Sunset District

Sunset District


Bordering Golden Gate Park, and extending along its western border, Ocean Beach, the Sunset District has been nicknamed “Beachtown,” due to the number of surfers taking advantage of the great surfing conditions just off-shore. San Francisco’s largest district, it is divided into two major neighborhoods: the Inner Sunset and the Outer Sunset, or just “the Sunset.” The area was originally sand dunes with squatters living in abandoned street cars until the dunes were eventually leveled and homes were built side by side for blocks on 25 foot lots. Now the two-story homes have been remodeled and middle-class, families have made the area their own.

Inner Sunset has been called San Franciscans’ favorite part of the city. Even though it’s in the most consistently foggy part of the city, locals are drawn to its funkiness, small-town charm and lack of gentrification. Inner Sunset is only three miles from the Pacific Ocean and its first cluster of inexpensive homes were built in1887 on sand dunes. Like many other areas of San Francisco, Sunset was settled by Irish immigrants. Later waves of Asians from Japan, Vietnam, China, and Korea moved into low-rent housing. A housing boom in the 1980’s drove housing prices up but the fog in the Inner Sunset kept the area from becoming overdeveloped and it still maintains a tight- knit community feel with mostly small businesses, good restaurants and a few chain stores making up its retail strip.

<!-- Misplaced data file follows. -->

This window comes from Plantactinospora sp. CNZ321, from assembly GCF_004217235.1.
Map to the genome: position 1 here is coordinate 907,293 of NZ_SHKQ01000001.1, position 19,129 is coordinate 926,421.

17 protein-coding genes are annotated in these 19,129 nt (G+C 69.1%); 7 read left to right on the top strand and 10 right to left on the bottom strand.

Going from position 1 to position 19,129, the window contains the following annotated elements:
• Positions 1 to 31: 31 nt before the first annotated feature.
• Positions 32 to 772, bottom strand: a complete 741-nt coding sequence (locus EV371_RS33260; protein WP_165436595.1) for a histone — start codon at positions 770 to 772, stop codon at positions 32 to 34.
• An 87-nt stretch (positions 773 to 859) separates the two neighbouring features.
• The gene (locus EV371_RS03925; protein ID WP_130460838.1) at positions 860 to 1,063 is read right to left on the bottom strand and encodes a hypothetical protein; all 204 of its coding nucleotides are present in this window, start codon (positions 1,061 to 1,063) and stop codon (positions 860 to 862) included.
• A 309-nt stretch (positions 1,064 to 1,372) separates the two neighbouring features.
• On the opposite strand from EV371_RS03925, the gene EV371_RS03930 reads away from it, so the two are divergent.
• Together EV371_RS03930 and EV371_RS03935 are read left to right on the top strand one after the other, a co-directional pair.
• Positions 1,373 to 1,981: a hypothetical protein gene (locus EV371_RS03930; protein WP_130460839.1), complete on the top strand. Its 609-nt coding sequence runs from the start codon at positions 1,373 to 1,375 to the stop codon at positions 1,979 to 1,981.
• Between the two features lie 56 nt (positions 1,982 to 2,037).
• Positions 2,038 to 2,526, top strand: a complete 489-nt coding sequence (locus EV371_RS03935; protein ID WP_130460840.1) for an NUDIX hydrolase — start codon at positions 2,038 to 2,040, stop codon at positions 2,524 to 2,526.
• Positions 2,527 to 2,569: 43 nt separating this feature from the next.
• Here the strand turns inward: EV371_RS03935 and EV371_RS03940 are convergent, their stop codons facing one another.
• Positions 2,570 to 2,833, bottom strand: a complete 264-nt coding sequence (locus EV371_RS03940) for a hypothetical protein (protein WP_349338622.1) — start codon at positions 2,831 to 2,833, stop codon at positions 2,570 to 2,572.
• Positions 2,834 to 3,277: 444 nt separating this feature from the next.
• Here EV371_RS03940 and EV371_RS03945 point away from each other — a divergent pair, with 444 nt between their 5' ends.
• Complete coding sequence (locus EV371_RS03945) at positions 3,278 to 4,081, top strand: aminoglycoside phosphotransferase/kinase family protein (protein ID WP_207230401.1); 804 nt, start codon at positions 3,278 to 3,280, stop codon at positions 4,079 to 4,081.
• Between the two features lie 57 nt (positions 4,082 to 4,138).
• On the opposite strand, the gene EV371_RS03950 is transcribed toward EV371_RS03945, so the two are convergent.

The Outer Sunset neighborhood was also built on sand dunes but unlike the Inner Sunset’s funky vibe and diversity, this San Francisco community is more conservative. Middle-class families with incomes derived from fire-fighting, teaching and healthcare are common here. This area is more to the right politically than the city is as a whole. More than half of the population here is white and of Irish and Italian heritage.





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